The unhappiest period in the United States in the last two hundred years was in the early 1970s, during the Vietnam war, new research finds.
In the UK, the unhappiest period was during the 1978-79 ‘Winter of Discontent’ caused by strikes, bitter cold and worsening economy.
However, national happiness quickly bounces back and people soon forget the triumphs and tragedies of the age in which they live.
The conclusions come from a study that measured national happiness over the last 200 years by analysing millions of books and newspapers published at the time.
The study also found that increases in national income make people a little happier, but it takes a huge rise in income to have any measurable effect.
Avoiding one year of war, though, gave the equivalent boost to happiness of a 30 percent rise in GDP.
Researchers created a happiness index for the US, UK, Italy and Germany using linguistic analysis.
Professor Thomas Hills, the study’s first author, said:
“What’s remarkable is that national subjective well-being is incredibly resilient to wars.
Even temporary economic booms and busts have little long-term effect.
We can see the American Civil War in our data, the revolutions of 48′ across Europe, the roaring 20’s and the Great Depression.
But people quickly returned to their previous levels of subjective well-being after these events were over.
Our national happiness is like an adjustable spanner that we open and close to calibrate our experiences against our recent past, with little lasting memory for the triumphs and tragedies of our age.”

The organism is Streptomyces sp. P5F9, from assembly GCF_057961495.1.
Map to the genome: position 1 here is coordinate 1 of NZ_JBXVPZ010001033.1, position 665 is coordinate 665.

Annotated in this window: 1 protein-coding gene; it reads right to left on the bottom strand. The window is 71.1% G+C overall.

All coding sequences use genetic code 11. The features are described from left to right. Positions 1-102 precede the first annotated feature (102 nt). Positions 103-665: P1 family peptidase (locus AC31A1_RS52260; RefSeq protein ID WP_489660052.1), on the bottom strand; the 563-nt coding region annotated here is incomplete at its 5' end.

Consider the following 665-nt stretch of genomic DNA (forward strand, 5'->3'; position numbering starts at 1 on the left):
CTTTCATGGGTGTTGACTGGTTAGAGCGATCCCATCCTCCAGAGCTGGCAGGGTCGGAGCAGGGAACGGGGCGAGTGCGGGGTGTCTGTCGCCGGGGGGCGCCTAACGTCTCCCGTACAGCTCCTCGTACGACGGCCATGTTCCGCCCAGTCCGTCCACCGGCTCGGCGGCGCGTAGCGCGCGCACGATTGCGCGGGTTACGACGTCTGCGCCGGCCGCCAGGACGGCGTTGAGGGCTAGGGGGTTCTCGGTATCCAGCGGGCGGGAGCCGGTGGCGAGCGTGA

The Italians suffered most during fascism and in recent years following the financial crisis, said Professor Eugenio Proto, study co-author:
“Looking at the Italian data, it is interesting to note a slow but constant decline in the years of fascism and a dramatic decline in the years after the last crisis.”
National happiness has only been measured for a maximum of 50 years, and even then only in a few countries.
That is why researchers used data from Google Books, which contains 8 million books, over 6 percent of the books ever published.
Professor Daniel Sgroi, study co-author, said:
“Aspirations seem to matter a lot: after the end of rationing in the 1950s national happiness was very high as were expectations for the future, but unfortunately things did not pan out as people might have hoped and national happiness fell for many years until the low-point of the Winter of Discontent.”
Changes in word meaning had to be controlled for, said Dr Chanuki Seresinhe, study co-author:
“It was really important to ensure that the changing meaning of words over time was taken into account.
For example, the word “gay” had a completely different meaning in the 1800s than it does today.
We processed terabytes of word co-occurrence data from Google Books to understand how the meaning of words has changed over time, and we validate our findings using only words with the most stable historical meanings.”